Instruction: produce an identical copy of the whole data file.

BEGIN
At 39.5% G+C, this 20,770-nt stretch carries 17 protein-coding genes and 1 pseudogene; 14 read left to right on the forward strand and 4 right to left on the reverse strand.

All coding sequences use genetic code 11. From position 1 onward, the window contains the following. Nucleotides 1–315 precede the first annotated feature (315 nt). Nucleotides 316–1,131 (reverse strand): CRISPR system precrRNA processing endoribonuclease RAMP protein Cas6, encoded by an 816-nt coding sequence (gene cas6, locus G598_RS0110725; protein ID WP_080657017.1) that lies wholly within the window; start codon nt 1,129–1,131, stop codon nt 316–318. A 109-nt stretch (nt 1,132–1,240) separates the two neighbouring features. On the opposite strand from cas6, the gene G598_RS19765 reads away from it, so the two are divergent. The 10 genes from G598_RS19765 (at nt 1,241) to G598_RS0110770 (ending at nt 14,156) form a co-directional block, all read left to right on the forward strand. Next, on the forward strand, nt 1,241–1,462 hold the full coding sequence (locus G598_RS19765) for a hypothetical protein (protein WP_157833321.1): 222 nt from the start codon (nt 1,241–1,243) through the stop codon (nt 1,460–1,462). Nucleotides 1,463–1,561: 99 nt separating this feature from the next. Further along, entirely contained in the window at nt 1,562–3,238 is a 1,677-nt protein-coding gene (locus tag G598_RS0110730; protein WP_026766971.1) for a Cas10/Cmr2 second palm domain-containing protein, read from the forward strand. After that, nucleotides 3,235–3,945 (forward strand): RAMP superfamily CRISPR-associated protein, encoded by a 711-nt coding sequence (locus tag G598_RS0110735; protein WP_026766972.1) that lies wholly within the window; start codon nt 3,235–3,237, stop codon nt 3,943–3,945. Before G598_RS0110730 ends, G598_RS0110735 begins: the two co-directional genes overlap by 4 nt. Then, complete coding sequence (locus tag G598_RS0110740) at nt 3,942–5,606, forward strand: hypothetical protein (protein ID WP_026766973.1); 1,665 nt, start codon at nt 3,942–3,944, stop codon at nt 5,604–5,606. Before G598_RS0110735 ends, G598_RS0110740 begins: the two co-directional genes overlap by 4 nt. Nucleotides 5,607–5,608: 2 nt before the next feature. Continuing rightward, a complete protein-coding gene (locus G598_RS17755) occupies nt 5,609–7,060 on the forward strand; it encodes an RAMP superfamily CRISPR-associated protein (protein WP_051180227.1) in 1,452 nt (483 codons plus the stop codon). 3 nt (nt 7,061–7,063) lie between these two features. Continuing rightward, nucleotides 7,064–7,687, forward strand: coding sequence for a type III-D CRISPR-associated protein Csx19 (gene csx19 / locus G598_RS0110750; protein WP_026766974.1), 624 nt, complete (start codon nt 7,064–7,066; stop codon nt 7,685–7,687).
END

At 39.5% G+C, this 20,770-nt stretch carries 17 protein-coding genes and 1 pseudogene; 14 read left to right on the forward strand and 4 right to left on the reverse strand.

All coding sequences use genetic code 11. From position 1 onward, the window contains the following. Nucleotides 1–315 precede the first annotated feature (315 nt). Nucleotides 316–1,131 (reverse strand): CRISPR system precrRNA processing endoribonuclease RAMP protein Cas6, encoded by an 816-nt coding sequence (gene cas6, locus G598_RS0110725; protein ID WP_080657017.1) that lies wholly within the window; start codon nt 1,129–1,131, stop codon nt 316–318. A 109-nt stretch (nt 1,132–1,240) separates the two neighbouring features. On the opposite strand from cas6, the gene G598_RS19765 reads away from it, so the two are divergent. The 10 genes from G598_RS19765 (at nt 1,241) to G598_RS0110770 (ending at nt 14,156) form a co-directional block, all read left to right on the forward strand. Next, on the forward strand, nt 1,241–1,462 hold the full coding sequence (locus G598_RS19765) for a hypothetical protein (protein WP_157833321.1): 222 nt from the start codon (nt 1,241–1,243) through the stop codon (nt 1,460–1,462). Nucleotides 1,463–1,561: 99 nt separating this feature from the next. Further along, entirely contained in the window at nt 1,562–3,238 is a 1,677-nt protein-coding gene (locus tag G598_RS0110730; protein WP_026766971.1) for a Cas10/Cmr2 second palm domain-containing protein, read from the forward strand. After that, nucleotides 3,235–3,945 (forward strand): RAMP superfamily CRISPR-associated protein, encoded by a 711-nt coding sequence (locus tag G598_RS0110735; protein WP_026766972.1) that lies wholly within the window; start codon nt 3,235–3,237, stop codon nt 3,943–3,945. Before G598_RS0110730 ends, G598_RS0110735 begins: the two co-directional genes overlap by 4 nt. Then, complete coding sequence (locus tag G598_RS0110740) at nt 3,942–5,606, forward strand: hypothetical protein (protein ID WP_026766973.1); 1,665 nt, start codon at nt 3,942–3,944, stop codon at nt 5,604–5,606. Before G598_RS0110735 ends, G598_RS0110740 begins: the two co-directional genes overlap by 4 nt. Nucleotides 5,607–5,608: 2 nt before the next feature. Continuing rightward, a complete protein-coding gene (locus G598_RS17755) occupies nt 5,609–7,060 on the forward strand; it encodes an RAMP superfamily CRISPR-associated protein (protein WP_051180227.1) in 1,452 nt (483 codons plus the stop codon). 3 nt (nt 7,061–7,063) lie between these two features. Continuing rightward, nucleotides 7,064–7,687, forward strand: coding sequence for a type III-D CRISPR-associated protein Csx19 (gene csx19 / locus G598_RS0110750; protein WP_026766974.1), 624 nt, complete (start codon nt 7,064–7,066; stop codon nt 7,685–7,687).